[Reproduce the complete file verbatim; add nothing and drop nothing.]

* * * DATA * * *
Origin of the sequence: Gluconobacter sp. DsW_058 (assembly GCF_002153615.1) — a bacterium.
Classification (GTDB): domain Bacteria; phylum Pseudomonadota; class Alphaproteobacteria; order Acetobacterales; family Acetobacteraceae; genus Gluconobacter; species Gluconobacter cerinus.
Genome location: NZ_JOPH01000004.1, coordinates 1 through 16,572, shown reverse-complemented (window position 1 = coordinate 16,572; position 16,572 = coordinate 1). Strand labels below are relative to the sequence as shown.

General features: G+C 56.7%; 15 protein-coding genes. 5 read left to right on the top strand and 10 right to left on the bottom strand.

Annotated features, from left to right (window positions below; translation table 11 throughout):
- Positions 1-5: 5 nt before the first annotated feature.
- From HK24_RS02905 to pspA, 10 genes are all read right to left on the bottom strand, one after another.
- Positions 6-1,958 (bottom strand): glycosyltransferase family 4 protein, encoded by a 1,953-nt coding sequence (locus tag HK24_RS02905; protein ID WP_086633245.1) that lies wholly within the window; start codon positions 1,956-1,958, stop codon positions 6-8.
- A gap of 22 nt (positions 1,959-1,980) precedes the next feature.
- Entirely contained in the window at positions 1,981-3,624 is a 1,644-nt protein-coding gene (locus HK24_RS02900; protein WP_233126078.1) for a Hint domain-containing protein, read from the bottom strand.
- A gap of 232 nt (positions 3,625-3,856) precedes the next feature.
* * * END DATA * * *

Origin of the sequence: Gluconobacter sp. DsW_058 (assembly GCF_002153615.1) — a bacterium.
Classification (GTDB): domain Bacteria; phylum Pseudomonadota; class Alphaproteobacteria; order Acetobacterales; family Acetobacteraceae; genus Gluconobacter; species Gluconobacter cerinus.
Genome location: NZ_JOPH01000004.1, coordinates 1 through 16,572, shown reverse-complemented (window position 1 = coordinate 16,572; position 16,572 = coordinate 1). Strand labels below are relative to the sequence as shown.

General features: G+C 56.7%; 15 protein-coding genes. 5 read left to right on the top strand and 10 right to left on the bottom strand.

Annotated features, from left to right (window positions below; translation table 11 throughout):
- Positions 1-5: 5 nt before the first annotated feature.
- From HK24_RS02905 to pspA, 10 genes are all read right to left on the bottom strand, one after another.
- Positions 6-1,958 (bottom strand): glycosyltransferase family 4 protein, encoded by a 1,953-nt coding sequence (locus tag HK24_RS02905; protein ID WP_086633245.1) that lies wholly within the window; start codon positions 1,956-1,958, stop codon positions 6-8.
- A gap of 22 nt (positions 1,959-1,980) precedes the next feature.
- Entirely contained in the window at positions 1,981-3,624 is a 1,644-nt protein-coding gene (locus HK24_RS02900; protein WP_233126078.1) for a Hint domain-containing protein, read from the bottom strand.
- A gap of 232 nt (positions 3,625-3,856) precedes the next feature.